Seventy-five years ago, Connecticut Gov. Wilbur Cross recorded his Thanksgiving Proclamation in the first sound film ever made by a governor of the state.  Cross, a Democrat, grew up in the farming community of Mansfield and went on to become professor of English at Yale, editor of the Yale Review and dean of the Yale Graduate School — whereupon, at the age of 68, he ran for governor of the state and was elected to four 2-year terms. I doubt there’s ever been a Thanksgiving Proclamation like this one, available courtesy of the Connecticut State Library.

Categories: Beliefs

Mark Silk

Mark Silk

Mark Silk is Professor of Religion in Public Life at Trinity College and director of the college's Leonard E. Greenberg Center for the Study of Religion in Public Life.

2 Comments

  1. Virginia Child

    I love it! Thanks for posting; it’s a treat to hear Wilbur Cross. My personal favorite of his proclamations is the one for 1936. We print it each year in the church’s Thanksgiving Sunday bulletin. One of my favorite childhood memories is going to the Thanksgiving Eve service in Woodstock and hearing the Governor’s proclamation read (not, I think, always Wilbur Cross’s proclamations, but the current governors). Alas, there seem to be no more of them.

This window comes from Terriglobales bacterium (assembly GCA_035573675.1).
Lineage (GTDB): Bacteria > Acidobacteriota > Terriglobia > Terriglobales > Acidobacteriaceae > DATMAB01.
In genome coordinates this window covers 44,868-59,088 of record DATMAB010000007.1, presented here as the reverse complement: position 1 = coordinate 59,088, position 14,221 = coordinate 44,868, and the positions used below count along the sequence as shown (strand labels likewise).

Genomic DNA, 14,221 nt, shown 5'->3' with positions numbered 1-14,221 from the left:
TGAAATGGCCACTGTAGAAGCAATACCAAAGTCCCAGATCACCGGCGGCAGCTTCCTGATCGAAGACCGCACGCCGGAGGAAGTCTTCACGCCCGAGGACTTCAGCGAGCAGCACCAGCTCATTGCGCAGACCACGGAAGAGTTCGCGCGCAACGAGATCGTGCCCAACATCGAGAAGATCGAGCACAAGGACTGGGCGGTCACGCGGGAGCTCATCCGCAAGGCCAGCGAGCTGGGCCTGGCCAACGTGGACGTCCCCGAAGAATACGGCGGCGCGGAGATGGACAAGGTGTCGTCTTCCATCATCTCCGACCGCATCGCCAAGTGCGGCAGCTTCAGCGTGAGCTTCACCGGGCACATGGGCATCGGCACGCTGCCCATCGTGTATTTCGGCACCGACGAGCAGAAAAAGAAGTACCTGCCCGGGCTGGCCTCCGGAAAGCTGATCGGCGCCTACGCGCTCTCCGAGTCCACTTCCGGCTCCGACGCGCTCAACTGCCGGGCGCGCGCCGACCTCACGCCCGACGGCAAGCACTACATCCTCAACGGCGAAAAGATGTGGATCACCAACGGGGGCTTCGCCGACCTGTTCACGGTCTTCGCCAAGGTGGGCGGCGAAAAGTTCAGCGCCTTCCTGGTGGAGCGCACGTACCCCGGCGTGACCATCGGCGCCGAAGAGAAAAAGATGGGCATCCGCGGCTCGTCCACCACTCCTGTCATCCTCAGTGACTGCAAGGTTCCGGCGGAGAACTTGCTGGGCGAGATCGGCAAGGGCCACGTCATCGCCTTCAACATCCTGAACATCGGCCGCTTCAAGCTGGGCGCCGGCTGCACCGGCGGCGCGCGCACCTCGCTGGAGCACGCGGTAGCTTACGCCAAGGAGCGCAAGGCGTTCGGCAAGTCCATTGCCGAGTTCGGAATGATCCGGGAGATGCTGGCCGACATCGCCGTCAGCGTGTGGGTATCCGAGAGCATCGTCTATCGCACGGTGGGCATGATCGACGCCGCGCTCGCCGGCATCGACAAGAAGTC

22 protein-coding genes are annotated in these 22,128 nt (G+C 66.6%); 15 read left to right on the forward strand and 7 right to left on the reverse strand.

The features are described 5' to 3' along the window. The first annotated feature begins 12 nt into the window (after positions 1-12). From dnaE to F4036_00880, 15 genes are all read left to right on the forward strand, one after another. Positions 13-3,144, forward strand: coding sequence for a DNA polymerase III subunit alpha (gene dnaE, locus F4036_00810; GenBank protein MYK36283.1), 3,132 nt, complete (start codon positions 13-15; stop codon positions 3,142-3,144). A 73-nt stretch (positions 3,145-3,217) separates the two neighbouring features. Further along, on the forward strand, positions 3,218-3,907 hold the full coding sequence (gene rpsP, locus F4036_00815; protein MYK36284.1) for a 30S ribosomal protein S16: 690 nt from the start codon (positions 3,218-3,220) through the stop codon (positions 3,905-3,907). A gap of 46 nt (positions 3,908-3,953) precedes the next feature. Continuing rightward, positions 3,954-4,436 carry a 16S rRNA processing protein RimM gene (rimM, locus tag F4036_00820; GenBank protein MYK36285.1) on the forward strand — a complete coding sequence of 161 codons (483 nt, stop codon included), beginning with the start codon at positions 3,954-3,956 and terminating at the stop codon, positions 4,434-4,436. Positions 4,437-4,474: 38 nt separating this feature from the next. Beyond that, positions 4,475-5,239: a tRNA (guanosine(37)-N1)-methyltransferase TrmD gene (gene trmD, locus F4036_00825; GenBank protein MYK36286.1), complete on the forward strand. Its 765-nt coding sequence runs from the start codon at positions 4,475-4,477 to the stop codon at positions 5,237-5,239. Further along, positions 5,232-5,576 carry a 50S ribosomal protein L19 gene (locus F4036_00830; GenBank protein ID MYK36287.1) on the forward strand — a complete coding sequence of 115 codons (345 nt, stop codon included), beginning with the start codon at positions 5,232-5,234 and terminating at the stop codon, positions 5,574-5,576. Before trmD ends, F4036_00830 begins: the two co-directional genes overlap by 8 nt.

2. William Barnett

    I mean no disrespect, but I wonder how many Connecticut citizens today could understand what Governor Cross was saying or, even, how many current governors in these United States today could compose such a proclamation without considerable assistance.

    Thanks, Mark.

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